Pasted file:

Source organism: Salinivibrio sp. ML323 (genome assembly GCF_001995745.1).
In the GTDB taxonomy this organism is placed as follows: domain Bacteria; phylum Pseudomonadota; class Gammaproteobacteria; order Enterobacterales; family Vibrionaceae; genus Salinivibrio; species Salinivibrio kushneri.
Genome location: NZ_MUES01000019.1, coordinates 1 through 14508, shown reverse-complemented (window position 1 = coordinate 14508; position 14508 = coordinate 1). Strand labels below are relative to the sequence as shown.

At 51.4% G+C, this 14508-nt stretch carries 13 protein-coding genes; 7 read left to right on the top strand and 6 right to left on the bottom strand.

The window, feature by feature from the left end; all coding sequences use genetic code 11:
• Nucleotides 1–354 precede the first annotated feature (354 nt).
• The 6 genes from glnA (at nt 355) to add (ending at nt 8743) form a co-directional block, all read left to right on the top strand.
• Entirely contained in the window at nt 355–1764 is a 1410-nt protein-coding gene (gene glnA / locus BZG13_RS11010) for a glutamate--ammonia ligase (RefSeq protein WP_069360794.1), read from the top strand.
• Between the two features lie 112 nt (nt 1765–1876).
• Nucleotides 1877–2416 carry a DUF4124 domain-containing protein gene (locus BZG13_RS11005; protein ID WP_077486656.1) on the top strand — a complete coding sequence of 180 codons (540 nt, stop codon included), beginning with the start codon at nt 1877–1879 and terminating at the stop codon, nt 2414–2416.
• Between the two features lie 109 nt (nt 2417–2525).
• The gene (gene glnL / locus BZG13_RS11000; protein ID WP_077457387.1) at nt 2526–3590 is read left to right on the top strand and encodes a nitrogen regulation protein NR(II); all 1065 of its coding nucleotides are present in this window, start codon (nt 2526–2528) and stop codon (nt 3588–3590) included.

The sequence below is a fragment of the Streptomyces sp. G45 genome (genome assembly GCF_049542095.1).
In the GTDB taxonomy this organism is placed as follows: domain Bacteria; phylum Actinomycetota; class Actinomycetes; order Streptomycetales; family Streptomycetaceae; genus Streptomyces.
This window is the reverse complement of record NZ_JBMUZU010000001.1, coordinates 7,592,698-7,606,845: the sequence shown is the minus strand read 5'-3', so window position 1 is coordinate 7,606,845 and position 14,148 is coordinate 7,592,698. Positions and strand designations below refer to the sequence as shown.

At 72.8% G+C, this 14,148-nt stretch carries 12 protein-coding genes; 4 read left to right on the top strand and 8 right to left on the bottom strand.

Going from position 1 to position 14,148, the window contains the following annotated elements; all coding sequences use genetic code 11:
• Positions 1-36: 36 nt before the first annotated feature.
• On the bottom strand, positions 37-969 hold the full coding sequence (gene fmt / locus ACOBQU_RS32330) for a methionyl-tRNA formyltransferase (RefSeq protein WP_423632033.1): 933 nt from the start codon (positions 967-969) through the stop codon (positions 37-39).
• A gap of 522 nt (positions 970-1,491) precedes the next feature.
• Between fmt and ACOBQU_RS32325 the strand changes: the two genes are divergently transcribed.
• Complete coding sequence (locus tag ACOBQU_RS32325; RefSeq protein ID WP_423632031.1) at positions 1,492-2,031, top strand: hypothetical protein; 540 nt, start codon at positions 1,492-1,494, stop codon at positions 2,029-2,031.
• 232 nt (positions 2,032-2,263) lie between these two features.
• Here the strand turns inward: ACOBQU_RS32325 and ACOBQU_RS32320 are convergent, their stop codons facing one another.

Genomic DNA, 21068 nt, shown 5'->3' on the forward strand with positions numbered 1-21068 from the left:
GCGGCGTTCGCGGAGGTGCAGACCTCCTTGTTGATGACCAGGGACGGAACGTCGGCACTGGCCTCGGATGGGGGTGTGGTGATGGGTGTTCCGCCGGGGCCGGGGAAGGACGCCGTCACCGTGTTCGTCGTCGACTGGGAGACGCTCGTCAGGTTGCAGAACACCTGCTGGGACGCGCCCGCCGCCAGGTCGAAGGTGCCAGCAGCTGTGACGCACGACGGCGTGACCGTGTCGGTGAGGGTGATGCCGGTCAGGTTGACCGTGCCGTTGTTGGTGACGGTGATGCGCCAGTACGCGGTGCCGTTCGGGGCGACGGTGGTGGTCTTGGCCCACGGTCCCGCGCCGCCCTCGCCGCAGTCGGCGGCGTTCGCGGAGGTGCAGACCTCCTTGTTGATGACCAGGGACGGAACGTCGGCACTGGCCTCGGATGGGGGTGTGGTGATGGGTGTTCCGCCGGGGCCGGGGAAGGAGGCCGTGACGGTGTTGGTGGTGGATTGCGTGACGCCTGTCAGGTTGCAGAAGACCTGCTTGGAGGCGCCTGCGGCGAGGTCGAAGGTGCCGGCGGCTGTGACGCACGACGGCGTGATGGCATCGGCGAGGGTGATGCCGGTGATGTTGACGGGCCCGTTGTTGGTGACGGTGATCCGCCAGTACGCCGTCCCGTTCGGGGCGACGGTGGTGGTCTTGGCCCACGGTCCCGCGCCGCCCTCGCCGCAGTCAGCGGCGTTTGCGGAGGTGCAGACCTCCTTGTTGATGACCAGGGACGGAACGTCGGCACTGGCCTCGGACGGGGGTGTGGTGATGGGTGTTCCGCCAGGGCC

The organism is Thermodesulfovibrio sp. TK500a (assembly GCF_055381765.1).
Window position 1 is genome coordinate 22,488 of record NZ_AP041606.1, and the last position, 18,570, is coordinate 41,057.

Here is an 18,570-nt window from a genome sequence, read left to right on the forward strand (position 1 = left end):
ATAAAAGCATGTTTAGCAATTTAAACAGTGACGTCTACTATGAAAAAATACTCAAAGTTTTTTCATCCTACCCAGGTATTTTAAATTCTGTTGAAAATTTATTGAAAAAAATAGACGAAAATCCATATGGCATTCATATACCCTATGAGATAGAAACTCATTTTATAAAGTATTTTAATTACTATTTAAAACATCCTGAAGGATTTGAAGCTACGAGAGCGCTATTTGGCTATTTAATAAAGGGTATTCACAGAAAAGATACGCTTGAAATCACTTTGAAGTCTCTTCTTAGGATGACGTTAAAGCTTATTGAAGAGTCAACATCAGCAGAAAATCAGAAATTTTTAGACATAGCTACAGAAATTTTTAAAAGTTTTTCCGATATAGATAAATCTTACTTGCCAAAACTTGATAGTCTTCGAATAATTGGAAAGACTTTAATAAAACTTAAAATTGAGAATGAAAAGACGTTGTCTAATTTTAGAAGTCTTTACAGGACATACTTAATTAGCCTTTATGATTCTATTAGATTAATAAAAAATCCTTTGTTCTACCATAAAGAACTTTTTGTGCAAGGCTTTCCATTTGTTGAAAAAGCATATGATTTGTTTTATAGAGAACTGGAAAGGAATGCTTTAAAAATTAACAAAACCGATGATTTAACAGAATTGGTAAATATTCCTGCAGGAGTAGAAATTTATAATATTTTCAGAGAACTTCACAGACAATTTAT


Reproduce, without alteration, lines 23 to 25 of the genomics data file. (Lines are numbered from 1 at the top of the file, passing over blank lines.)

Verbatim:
• 232 nt (positions 2,032-2,263) lie between these two features.
• Here the strand turns inward: ACOBQU_RS32325 and ACOBQU_RS32320 are convergent, their stop codons facing one another.

Genomic DNA, 21068 nt, shown 5'->3' on the forward strand with positions numbered 1-21068 from the left: